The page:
Results Gal-3 levels were associated with age and severity of renal dysfunction. Adjusting for age, sex, and/or cystatin-C, Gal-3 was not associated with biomarkers of neurohumoral activation, fibrosis, inflammation or myocardial necrosis, congestion or quality-of-life impairment, cardiac remodeling or dysfunction, or exercise intolerance. Gal-3 did not identify patients who responded to phosphodiesterase type 5 (PDE-5) inhibitors (interaction p = 0.53).
Conclusions In overt HFpEF, Gal-3 was related to severity of renal dysfunction and accounting for this, was not independently associated with severity of pathophysiological derangements or response PDE-5 inhibition. These findings underscore the need to adjust for renal function when interpreting Gal-3 levels, and call into question the value of Gal-3 to quantify disease severity in overt HFpEF.
Approximately 50% of patients with chronic heart failure (HF) have preserved ejection fraction (HFpEF) (1). Coronary microvascular endothelial and myocardial inflammation may play a role in the genesis of cardiac fibrosis in HFpEF (2). Galectin-3 (Gal-3) is secreted by activated macrophages and has been implicated in the regulation of pro-inflammatory and pro-fibrotic pathways in the heart (3–6). In rodent models, myocardial Gal-3 expression predicts future HF (7), exogenous Gal-3 administration promotes fibrosis and HF (4), and genetic or pharmacologic inhibition of Gal-3 attenuates fibrosis and cardiac dysfunction in response to pro-fibrotic stimuli (6,8).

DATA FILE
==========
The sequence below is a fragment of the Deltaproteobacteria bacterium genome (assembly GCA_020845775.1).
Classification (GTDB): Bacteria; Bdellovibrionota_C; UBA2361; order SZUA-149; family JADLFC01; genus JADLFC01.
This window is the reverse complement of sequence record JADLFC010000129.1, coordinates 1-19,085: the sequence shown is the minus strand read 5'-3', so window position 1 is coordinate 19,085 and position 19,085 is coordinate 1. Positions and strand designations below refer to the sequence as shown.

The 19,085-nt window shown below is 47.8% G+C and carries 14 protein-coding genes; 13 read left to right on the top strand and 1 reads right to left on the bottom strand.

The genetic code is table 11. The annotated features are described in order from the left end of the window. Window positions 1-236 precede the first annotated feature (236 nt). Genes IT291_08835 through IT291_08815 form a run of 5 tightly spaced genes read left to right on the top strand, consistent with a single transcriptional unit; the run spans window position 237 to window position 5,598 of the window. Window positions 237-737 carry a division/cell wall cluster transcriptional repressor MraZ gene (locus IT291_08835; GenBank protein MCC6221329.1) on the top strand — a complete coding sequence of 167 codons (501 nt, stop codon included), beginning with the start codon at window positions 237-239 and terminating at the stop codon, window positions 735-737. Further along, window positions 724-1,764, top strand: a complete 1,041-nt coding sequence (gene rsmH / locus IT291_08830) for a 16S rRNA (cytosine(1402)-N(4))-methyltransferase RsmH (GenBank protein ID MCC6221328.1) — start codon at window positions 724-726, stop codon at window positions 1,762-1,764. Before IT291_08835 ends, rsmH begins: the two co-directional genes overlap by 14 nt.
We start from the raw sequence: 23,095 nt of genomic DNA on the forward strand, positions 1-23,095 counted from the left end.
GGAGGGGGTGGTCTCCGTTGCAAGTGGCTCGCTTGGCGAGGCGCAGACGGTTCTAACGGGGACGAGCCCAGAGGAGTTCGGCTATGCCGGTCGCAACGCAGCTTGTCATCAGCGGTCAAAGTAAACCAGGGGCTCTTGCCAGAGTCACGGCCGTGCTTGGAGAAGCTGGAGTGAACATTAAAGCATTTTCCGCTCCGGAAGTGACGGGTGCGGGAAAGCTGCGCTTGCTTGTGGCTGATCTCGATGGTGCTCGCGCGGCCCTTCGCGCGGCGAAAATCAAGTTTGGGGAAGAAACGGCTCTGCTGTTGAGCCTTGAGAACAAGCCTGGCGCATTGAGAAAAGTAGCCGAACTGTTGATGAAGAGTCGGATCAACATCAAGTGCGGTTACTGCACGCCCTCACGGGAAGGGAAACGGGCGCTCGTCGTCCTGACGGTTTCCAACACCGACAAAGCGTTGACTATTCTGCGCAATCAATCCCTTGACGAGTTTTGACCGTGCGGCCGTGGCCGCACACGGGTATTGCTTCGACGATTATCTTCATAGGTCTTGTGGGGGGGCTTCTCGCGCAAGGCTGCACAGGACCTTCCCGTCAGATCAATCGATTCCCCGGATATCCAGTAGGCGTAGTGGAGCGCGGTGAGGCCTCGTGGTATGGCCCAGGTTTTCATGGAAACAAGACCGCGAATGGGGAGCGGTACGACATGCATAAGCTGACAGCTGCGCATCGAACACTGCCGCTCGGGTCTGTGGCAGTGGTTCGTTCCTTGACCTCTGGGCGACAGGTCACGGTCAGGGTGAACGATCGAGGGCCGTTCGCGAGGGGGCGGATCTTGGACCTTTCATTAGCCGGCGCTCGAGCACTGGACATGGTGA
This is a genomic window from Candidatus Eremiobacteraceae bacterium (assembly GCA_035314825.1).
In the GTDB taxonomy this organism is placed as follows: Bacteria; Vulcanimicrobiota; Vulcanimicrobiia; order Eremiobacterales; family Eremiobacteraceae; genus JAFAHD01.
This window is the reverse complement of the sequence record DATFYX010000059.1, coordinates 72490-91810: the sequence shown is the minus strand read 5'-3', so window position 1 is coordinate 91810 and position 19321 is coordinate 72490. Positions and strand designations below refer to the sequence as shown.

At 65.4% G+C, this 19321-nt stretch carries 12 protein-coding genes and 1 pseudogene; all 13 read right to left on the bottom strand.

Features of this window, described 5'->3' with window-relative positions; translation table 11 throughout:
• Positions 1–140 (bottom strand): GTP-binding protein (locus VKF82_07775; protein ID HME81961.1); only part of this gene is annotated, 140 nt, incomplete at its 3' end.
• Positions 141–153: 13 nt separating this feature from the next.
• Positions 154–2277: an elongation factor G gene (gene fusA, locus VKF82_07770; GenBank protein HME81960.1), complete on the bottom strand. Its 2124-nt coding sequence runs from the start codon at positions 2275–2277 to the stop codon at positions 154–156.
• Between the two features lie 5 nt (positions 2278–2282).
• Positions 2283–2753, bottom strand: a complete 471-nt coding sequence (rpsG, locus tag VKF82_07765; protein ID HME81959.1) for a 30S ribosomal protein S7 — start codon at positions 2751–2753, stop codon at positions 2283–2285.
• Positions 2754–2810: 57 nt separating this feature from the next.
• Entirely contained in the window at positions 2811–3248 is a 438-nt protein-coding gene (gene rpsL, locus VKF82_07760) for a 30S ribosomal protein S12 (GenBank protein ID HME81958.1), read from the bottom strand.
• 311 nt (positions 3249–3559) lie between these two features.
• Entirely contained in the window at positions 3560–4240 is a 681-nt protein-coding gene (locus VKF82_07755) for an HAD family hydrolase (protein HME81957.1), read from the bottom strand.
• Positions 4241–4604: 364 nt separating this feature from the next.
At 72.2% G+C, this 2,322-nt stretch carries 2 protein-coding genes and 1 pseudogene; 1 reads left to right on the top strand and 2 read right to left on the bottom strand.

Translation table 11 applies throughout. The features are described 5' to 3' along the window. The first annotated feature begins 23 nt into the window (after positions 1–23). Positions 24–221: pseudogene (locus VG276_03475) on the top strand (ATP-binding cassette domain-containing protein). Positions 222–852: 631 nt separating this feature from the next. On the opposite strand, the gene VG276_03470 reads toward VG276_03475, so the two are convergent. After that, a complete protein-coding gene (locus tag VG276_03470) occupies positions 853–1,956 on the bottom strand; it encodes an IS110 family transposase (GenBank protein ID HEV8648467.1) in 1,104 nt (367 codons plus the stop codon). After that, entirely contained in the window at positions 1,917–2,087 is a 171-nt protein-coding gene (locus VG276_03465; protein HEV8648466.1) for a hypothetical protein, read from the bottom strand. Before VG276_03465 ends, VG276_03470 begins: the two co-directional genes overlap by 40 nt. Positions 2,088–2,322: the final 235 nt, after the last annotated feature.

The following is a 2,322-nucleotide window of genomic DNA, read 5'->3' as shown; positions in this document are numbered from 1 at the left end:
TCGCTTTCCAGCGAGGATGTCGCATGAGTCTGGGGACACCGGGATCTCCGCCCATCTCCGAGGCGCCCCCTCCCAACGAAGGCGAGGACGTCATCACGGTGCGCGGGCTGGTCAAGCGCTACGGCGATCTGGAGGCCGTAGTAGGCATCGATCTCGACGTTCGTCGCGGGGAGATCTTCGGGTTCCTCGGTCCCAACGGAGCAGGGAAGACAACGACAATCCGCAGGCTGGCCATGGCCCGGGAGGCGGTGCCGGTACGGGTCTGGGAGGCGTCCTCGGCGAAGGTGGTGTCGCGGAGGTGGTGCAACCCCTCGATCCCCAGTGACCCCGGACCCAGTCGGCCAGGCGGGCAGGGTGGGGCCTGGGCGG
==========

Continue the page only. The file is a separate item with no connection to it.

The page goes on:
Given the role of myocardial inflammation and fibrosis in the pathogenesis of HFpEF, Gal-3 may serve as a novel biomarker of HFpEF severity that is incremental to established biomarkers and readily available clinical information such as renal function (9,10). In this regard, studies of persons without HF (11,12) and of patients with HF with reduced ejection fraction (HFrEF) (13–17) have shown that Gal-3 levels are associated with the severity of renal dysfunction.
Although circulating levels of Gal-3 have been shown to be associated with outcomes (13–15,17–21), exercise intolerance (13,21), and treatment effect of statins (22) and angiotensin receptor blockers (17) in HFrEF, data regarding the relationship of Gal-3 levels to renal function, markers of HF severity, or treatment response in HFpEF are lacking.